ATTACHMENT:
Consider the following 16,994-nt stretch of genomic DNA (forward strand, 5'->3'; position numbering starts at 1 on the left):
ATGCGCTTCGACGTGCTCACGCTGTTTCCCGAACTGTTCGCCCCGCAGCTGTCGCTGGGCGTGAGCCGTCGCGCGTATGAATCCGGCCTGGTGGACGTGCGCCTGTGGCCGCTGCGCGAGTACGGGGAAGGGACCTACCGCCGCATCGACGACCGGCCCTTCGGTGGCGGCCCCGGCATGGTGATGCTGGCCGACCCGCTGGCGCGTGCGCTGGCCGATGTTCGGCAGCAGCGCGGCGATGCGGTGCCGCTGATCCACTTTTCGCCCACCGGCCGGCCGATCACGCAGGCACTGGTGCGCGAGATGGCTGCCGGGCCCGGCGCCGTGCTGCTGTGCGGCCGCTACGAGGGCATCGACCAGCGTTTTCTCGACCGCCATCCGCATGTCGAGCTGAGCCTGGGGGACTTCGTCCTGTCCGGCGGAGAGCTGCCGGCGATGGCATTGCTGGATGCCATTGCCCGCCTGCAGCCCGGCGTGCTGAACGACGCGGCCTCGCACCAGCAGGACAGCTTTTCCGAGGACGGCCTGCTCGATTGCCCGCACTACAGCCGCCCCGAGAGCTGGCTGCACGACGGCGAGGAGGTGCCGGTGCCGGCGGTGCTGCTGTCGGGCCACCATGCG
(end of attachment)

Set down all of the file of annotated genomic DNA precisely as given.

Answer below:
Consider the following 16,994-nt stretch of genomic DNA (forward strand, 5'->3'; position numbering starts at 1 on the left):
ATGCGCTTCGACGTGCTCACGCTGTTTCCCGAACTGTTCGCCCCGCAGCTGTCGCTGGGCGTGAGCCGTCGCGCGTATGAATCCGGCCTGGTGGACGTGCGCCTGTGGCCGCTGCGCGAGTACGGGGAAGGGACCTACCGCCGCATCGACGACCGGCCCTTCGGTGGCGGCCCCGGCATGGTGATGCTGGCCGACCCGCTGGCGCGTGCGCTGGCCGATGTTCGGCAGCAGCGCGGCGATGCGGTGCCGCTGATCCACTTTTCGCCCACCGGCCGGCCGATCACGCAGGCACTGGTGCGCGAGATGGCTGCCGGGCCCGGCGCCGTGCTGCTGTGCGGCCGCTACGAGGGCATCGACCAGCGTTTTCTCGACCGCCATCCGCATGTCGAGCTGAGCCTGGGGGACTTCGTCCTGTCCGGCGGAGAGCTGCCGGCGATGGCATTGCTGGATGCCATTGCCCGCCTGCAGCCCGGCGTGCTGAACGACGCGGCCTCGCACCAGCAGGACAGCTTTTCCGAGGACGGCCTGCTCGATTGCCCGCACTACAGCCGCCCCGAGAGCTGGCTGCACGACGGCGAGGAGGTGCCGGTGCCGGCGGTGCTGCTGTCGGGCCACCATGCG